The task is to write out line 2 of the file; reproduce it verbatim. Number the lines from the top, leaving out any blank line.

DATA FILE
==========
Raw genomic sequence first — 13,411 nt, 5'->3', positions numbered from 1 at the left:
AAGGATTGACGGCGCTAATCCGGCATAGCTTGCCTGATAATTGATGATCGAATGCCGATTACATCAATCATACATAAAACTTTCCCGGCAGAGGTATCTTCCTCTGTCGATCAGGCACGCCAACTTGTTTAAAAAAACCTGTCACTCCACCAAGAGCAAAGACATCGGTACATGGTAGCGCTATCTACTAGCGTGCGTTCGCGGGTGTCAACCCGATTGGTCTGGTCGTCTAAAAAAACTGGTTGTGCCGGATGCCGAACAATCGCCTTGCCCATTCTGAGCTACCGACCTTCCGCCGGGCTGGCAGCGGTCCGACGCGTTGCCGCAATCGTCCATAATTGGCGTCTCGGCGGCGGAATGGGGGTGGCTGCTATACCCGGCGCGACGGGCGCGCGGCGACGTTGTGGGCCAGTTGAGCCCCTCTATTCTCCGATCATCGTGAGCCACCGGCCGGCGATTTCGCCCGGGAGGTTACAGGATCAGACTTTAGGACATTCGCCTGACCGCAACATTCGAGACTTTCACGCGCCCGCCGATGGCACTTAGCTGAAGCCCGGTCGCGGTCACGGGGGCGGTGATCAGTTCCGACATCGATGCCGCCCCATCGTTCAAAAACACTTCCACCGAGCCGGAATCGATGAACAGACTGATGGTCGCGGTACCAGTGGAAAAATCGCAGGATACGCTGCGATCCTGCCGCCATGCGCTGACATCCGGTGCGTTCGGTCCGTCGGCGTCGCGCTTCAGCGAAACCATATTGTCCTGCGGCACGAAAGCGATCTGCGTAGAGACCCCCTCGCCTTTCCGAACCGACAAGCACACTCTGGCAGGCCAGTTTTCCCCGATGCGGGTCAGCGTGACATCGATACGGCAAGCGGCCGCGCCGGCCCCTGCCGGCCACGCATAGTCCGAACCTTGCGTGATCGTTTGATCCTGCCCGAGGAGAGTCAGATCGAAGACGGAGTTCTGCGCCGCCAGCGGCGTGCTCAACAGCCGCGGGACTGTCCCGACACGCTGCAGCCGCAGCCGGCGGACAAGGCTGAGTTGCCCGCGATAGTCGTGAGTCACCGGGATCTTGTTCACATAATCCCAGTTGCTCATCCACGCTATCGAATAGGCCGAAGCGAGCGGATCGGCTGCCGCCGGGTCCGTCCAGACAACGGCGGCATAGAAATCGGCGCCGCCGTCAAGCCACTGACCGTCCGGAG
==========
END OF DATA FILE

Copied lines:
AAGGATTGACGGCGCTAATCCGGCATAGCTTGCCTGATAATTGATGATCGAATGCCGATTACATCAATCATACATAAAACTTTCCCGGCAGAGGTATCTTCCTCTGTCGATCAGGCACGCCAACTTGTTTAAAAAAACCTGTCACTCCACCAAGAGCAAAGACATCGGTACATGGTAGCGCTATCTACTAGCGTGCGTTCGCGGGTGTCAACCCGATTGGTCTGGTCGTCTAAAAAAACTGGTTGTGCCGGATGCCGAACAATCGCCTTGCCCATTCTGAGCTACCGACCTTCCGCCGGGCTGGCAGCGGTCCGACGCGTTGCCGCAATCGTCCATAATTGGCGTCTCGGCGGCGGAATGGGGGTGGCTGCTATACCCGGCGCGACGGGCGCGCGGCGACGTTGTGGGCCAGTTGAGCCCCTCTATTCTCCGATCATCGTGAGCCACCGGCCGGCGATTTCGCCCGGGAGGTTACAGGATCAGACTTTAGGACATTCGCCTGACCGCAACATTCGAGACTTTCACGCGCCCGCCGATGGCACTTAGCTGAAGCCCGGTCGCGGTCACGGGGGCGGTGATCAGTTCCGACATCGATGCCGCCCCATCGTTCAAAAACACTTCCACCGAGCCGGAATCGATGAACAGACTGATGGTCGCGGTACCAGTGGAAAAATCGCAGGATACGCTGCGATCCTGCCGCCATGCGCTGACATCCGGTGCGTTCGGTCCGTCGGCGTCGCGCTTCAGCGAAACCATATTGTCCTGCGGCACGAAAGCGATCTGCGTAGAGACCCCCTCGCCTTTCCGAACCGACAAGCACACTCTGGCAGGCCAGTTTTCCCCGATGCGGGTCAGCGTGACATCGATACGGCAAGCGGCCGCGCCGGCCCCTGCCGGCCACGCATAGTCCGAACCTTGCGTGATCGTTTGATCCTGCCCGAGGAGAGTCAGATCGAAGACGGAGTTCTGCGCCGCCAGCGGCGTGCTCAACAGCCGCGGGACTGTCCCGACACGCTGCAGCCGCAGCCGGCGGACAAGGCTGAGTTGCCCGCGATAGTCGTGAGTCACCGGGATCTTGTTCACATAATCCCAGTTGCTCATCCACGCTATCGAATAGGCCGAAGCGAGCGGATCGGCTGCCGCCGGGTCCGTCCAGACAACGGCGGCATAGAAATCGGCGCCGCCGTCAAGCCACTGACCGTCCGGAG